Errant methane plumes detected over Marcellus wells
Using an airplane to detect greenhouse gas emissions from freshly drilled shale gas wells in Pennsylvania’s Marcellus basin, Cornell and Purdue scientists have found that leaked methane is a tougher problem – between a hundred- and a thousandfold – than previously thought, according to a study published April 14 in the Proceedings of the National Academy of Sciences.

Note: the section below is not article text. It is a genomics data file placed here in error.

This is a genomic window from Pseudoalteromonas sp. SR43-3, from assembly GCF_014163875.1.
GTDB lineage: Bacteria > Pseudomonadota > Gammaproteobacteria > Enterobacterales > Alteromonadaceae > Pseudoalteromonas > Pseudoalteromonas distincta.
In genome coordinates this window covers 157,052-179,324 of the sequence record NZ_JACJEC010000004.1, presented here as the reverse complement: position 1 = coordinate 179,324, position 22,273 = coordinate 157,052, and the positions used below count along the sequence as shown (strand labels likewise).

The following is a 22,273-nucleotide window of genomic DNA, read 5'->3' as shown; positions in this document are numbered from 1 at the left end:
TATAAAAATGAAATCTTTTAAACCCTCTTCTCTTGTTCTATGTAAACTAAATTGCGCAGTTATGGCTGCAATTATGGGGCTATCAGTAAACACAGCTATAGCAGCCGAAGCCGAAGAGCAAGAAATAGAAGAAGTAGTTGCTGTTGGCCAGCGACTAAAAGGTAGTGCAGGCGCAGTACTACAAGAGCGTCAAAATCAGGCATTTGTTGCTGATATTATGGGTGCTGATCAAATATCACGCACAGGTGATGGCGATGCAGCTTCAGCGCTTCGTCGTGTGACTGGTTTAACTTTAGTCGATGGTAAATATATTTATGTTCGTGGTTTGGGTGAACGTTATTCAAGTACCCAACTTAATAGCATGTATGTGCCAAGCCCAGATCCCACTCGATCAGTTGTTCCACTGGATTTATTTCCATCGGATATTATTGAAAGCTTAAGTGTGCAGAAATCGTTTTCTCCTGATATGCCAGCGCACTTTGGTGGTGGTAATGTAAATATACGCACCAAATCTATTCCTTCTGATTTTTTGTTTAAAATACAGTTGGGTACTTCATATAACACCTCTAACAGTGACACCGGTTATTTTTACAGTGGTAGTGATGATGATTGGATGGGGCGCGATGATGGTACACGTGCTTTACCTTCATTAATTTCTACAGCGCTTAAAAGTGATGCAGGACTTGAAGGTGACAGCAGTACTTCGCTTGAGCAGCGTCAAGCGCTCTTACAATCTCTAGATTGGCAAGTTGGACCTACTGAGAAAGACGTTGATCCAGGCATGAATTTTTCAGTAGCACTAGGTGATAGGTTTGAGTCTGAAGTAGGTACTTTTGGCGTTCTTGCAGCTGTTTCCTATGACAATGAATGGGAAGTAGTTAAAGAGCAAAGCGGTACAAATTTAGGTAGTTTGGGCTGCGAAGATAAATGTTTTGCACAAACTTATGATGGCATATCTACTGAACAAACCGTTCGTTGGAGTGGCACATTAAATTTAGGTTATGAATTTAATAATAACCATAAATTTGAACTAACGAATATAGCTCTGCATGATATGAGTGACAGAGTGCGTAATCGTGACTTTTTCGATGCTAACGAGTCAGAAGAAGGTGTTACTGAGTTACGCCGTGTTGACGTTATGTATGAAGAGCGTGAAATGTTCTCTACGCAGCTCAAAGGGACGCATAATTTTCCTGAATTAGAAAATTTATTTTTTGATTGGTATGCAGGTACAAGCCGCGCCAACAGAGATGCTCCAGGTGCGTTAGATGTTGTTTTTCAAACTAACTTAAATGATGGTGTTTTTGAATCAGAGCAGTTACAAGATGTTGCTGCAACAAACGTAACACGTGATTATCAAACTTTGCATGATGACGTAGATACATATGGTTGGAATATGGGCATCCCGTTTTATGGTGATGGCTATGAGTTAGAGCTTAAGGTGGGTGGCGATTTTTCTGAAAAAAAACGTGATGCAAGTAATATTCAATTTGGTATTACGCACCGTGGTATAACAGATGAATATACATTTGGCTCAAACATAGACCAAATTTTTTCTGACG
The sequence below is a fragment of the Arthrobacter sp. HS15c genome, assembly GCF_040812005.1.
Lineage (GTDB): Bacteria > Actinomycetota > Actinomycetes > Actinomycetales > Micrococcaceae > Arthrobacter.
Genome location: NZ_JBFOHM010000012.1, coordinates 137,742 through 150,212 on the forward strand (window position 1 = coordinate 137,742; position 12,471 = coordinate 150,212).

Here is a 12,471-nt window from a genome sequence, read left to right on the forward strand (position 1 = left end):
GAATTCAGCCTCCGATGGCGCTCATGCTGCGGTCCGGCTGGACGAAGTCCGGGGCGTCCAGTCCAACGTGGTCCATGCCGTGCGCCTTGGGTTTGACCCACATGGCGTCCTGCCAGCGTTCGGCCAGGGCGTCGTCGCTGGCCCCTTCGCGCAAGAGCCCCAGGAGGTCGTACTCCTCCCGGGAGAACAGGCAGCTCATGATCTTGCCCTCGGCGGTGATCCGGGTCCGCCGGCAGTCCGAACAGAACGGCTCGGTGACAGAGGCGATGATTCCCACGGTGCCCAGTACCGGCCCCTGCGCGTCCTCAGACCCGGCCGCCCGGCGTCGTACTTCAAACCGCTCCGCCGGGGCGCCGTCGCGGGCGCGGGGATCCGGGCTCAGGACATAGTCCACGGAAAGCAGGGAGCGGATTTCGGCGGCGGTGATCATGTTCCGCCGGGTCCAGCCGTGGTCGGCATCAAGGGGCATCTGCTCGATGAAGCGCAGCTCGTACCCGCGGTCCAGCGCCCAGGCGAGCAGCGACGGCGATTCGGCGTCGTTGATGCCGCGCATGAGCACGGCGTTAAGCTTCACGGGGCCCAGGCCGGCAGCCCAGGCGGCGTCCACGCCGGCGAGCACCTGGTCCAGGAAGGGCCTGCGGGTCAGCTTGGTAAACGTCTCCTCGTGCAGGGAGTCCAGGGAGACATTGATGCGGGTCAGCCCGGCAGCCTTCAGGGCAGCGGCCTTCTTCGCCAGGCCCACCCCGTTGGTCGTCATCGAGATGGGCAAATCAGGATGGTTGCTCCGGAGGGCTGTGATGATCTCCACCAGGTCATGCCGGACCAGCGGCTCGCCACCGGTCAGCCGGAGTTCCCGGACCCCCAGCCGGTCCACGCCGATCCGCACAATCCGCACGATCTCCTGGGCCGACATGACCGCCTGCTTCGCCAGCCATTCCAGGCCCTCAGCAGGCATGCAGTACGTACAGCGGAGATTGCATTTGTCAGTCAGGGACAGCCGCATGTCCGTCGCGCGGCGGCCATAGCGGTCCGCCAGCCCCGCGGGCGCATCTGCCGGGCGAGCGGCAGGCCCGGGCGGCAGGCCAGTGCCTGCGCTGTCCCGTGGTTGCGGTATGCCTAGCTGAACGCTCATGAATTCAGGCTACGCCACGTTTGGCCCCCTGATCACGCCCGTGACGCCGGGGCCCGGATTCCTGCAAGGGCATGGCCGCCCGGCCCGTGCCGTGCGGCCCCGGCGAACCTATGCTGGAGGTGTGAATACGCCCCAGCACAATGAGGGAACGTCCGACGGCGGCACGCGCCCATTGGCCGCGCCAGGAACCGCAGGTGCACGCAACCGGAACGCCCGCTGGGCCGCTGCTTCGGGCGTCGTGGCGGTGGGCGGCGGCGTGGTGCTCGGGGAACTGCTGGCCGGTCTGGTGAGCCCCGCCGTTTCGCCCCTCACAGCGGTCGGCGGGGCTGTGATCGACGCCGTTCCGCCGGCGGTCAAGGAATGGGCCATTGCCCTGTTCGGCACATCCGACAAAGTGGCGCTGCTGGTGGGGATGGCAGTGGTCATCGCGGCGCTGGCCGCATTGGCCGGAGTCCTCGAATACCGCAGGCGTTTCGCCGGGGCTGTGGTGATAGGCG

“We found significant leaks during the drilling phase. It was bigger than we anticipated,” said paper co-author Jed Sparks, Cornell professor of ecology and evolutionary biology. “With increased methane into the atmosphere, the climate gets warmer faster, and early on it has a more intense effect on the whole climate.”
the costs of hydraulic fracturing far outweigh any short-term benefits, to a literally sickening degree